How bars can reduce costs and raise their green credentials


RBS

philip brownPhilip Brown, senior relationship director for consumer industries at RBS, on how bars can reduce costs and raise their green credentials


Saving costs is naturally one of the key areas we regularly talk to our customers about and it’s amazing what a difference the following small changes can make to the bottom line.

Within the bar sector, energy costs may only be a small percentage of turnover – typically 3.6%, according to the Association of Licensed Multiple Retailers’ Benchmarking Report – but reducing them can directly increase revenue without the need to increase sales.

In these challenging trading times protecting your margin is vital – money saved on energy goes straight to the bottom line which makes businesses more competitive and, with rising energy prices, this is more important than ever.

The implementation of simple energy-efficiency measures can also increase levels of staff and customer comfort as well as improving general morale. In addition to financial and customer service benefits, there are of course, social and environmental advantages to reducing energy consumption, such as doing your bit to minimise the negative impact on the environment and climate change.

Increasing awareness about these issues has seen customers becoming more discerning about the environmental credentials of the businesses they deal with. Being energy efficient can enhance your business’s reputation and help to attract more customers.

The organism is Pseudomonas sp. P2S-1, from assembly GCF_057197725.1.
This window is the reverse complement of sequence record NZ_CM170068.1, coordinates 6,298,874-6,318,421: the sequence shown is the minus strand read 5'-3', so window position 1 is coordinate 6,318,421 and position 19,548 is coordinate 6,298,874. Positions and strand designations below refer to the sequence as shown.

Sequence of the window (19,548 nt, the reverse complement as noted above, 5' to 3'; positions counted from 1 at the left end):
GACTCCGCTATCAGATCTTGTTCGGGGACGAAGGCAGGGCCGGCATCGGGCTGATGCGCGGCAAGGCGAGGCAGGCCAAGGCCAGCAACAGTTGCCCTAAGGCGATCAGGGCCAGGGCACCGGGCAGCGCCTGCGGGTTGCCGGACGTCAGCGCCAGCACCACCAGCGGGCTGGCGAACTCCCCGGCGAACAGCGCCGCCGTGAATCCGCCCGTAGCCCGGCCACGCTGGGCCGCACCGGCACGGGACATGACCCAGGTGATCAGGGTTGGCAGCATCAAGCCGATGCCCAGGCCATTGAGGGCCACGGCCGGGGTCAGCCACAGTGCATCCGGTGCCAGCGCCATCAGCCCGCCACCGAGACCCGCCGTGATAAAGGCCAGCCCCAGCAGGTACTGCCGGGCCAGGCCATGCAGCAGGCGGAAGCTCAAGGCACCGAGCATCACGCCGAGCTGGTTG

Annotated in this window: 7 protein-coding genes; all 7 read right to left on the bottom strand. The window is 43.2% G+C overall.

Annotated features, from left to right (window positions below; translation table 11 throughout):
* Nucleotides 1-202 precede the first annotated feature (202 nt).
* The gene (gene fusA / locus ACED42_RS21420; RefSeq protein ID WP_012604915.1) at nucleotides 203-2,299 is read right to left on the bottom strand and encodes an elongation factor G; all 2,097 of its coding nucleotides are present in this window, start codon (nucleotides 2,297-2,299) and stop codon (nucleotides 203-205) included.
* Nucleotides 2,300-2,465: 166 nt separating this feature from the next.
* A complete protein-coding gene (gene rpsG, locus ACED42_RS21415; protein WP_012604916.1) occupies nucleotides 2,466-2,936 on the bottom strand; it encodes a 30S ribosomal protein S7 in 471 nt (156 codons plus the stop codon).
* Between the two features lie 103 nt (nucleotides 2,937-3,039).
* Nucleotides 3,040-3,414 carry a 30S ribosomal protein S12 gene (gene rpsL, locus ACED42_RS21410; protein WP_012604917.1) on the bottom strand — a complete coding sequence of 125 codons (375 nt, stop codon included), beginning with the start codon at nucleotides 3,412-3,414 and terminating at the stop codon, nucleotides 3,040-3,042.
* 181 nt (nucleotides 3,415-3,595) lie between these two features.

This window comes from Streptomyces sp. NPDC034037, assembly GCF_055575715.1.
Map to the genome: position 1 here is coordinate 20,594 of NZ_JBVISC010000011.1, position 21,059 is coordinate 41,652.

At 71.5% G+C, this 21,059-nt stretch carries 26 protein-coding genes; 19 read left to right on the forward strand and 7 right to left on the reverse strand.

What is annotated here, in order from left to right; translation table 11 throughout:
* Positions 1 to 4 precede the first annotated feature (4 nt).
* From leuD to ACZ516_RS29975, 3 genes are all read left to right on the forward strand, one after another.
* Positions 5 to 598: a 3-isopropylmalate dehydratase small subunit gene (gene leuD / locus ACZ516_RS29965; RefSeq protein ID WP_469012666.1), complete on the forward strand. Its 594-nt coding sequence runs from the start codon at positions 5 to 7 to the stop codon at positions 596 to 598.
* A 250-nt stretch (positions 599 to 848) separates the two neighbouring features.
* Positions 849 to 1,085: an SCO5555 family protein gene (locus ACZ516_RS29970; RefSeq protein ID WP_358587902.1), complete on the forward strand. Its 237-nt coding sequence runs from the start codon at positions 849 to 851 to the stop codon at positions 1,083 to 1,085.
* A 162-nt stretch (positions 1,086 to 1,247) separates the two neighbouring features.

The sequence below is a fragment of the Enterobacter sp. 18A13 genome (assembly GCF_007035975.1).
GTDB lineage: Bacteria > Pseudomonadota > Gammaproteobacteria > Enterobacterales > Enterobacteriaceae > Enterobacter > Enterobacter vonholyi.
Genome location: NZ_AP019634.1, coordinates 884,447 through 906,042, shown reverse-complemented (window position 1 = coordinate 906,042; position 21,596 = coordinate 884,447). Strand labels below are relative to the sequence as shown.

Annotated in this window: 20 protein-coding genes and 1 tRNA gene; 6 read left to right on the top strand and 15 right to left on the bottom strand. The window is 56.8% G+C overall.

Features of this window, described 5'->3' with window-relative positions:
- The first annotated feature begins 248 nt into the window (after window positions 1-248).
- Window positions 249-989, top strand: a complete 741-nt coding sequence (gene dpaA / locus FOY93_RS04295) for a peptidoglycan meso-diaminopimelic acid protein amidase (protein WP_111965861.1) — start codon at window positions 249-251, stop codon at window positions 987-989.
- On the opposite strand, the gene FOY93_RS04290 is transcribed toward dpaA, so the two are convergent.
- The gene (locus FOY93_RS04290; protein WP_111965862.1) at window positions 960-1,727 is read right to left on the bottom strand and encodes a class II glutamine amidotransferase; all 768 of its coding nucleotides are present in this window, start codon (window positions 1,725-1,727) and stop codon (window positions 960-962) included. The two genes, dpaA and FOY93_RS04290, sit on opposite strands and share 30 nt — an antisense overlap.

Up to 40% of a building’s electricity use is accounted for by lighting. Switching to LED lighting, which can be up to 10 times more efficient than incandescent lighting can, in the long run, save your bar thousands of pounds through lower electric bills and the cost of buying and replacing burnt-out light bulbs.

Research all of your lighting options and see which ones work best for you. I have seen some fantastic examples of lighting projects where a switch to a more efficient LED scheme has not only delivered significant cost savings, but also created a real showpiece within the bar.

Other technological advancements are also being made for example in heat recovery, enabling you to recover the heat that you already produce in your cellar areas (and waste) and then use it to heat your hot water. Bars are reporting typical savings of 25% to 30% on their energy costs.

In a similar vein, undertaking a broader energy audit can identify areas where you are overspending. Check everything that uses electricity, gas or other fuel. You will see where you are spending the most money and can often make adjustments or introduce technology to lower your overall expenses without negatively impacting on the customer experience.

Finally, shop around, by choosing a more competitive supplier you can make savings that can run into thousands, even for a single site, and increase significantly for multiple operators. Getting the right type of meter and the right tariff is critical. Smart meters, when used properly, will show when energy is being used excessively, but are a little more expensive on the standing charge, while evening and weekend tariffs are accepted as the being the best tuned to licensed trade hours.

The RBS Mentor Energy Audits provide a range of benefits to businesses, which include helping them to run their business more efficiently and save money, demonstrate green credentials when bidding for contracts, build a positive culture among employees and even increase their income. For more information, visit www.rbsmentor.co.uk/services/energyaudit or email info@mentor.uk.com.

Previous Cocktail uses 71 ingredients to mark Commonwealth Games
Next Nottingham building to become new bar and music venue